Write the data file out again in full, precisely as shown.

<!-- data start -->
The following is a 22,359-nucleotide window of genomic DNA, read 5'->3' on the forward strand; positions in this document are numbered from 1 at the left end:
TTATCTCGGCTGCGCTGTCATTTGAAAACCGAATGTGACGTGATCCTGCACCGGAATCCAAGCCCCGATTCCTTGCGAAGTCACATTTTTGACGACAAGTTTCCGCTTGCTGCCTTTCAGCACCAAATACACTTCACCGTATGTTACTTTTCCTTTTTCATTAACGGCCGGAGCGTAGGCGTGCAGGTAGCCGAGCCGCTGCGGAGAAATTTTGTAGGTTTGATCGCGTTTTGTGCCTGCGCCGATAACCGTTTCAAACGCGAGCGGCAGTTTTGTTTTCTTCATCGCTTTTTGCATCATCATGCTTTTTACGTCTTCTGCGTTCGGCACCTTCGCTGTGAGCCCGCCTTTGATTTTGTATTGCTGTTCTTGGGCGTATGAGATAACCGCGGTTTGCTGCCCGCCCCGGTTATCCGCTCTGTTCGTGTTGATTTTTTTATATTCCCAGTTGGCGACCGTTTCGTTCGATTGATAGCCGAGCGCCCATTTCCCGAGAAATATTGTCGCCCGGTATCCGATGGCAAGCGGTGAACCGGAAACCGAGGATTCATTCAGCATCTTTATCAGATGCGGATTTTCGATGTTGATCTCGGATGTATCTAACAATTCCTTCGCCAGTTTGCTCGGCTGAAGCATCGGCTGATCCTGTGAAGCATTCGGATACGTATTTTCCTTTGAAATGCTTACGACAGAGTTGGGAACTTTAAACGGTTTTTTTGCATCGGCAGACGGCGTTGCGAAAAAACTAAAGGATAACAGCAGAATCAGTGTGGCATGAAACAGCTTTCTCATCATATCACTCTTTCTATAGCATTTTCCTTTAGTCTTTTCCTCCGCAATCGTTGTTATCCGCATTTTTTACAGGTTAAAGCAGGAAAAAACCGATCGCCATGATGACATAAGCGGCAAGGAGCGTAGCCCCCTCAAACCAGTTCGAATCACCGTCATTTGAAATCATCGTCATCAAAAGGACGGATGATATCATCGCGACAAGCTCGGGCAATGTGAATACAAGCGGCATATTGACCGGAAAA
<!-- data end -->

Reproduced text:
The following is a 22,359-nucleotide window of genomic DNA, read 5'->3' on the forward strand; positions in this document are numbered from 1 at the left end:
TTATCTCGGCTGCGCTGTCATTTGAAAACCGAATGTGACGTGATCCTGCACCGGAATCCAAGCCCCGATTCCTTGCGAAGTCACATTTTTGACGACAAGTTTCCGCTTGCTGCCTTTCAGCACCAAATACACTTCACCGTATGTTACTTTTCCTTTTTCATTAACGGCCGGAGCGTAGGCGTGCAGGTAGCCGAGCCGCTGCGGAGAAATTTTGTAGGTTTGATCGCGTTTTGTGCCTGCGCCGATAACCGTTTCAAACGCGAGCGGCAGTTTTGTTTTCTTCATCGCTTTTTGCATCATCATGCTTTTTACGTCTTCTGCGTTCGGCACCTTCGCTGTGAGCCCGCCTTTGATTTTGTATTGCTGTTCTTGGGCGTATGAGATAACCGCGGTTTGCTGCCCGCCCCGGTTATCCGCTCTGTTCGTGTTGATTTTTTTATATTCCCAGTTGGCGACCGTTTCGTTCGATTGATAGCCGAGCGCCCATTTCCCGAGAAATATTGTCGCCCGGTATCCGATGGCAAGCGGTGAACCGGAAACCGAGGATTCATTCAGCATCTTTATCAGATGCGGATTTTCGATGTTGATCTCGGATGTATCTAACAATTCCTTCGCCAGTTTGCTCGGCTGAAGCATCGGCTGATCCTGTGAAGCATTCGGATACGTATTTTCCTTTGAAATGCTTACGACAGAGTTGGGAACTTTAAACGGTTTTTTTGCATCGGCAGACGGCGTTGCGAAAAAACTAAAGGATAACAGCAGAATCAGTGTGGCATGAAACAGCTTTCTCATCATATCACTCTTTCTATAGCATTTTCCTTTAGTCTTTTCCTCCGCAATCGTTGTTATCCGCATTTTTTACAGGTTAAAGCAGGAAAAAACCGATCGCCATGATGACATAAGCGGCAAGGAGCGTAGCCCCCTCAAACCAGTTCGAATCACCGTCATTTGAAATCATCGTCATCAAAAGGACGGATGATATCATCGCGACAAGCTCGGGCAATGTGAATACAAGCGGCATATTGACCGGAAAA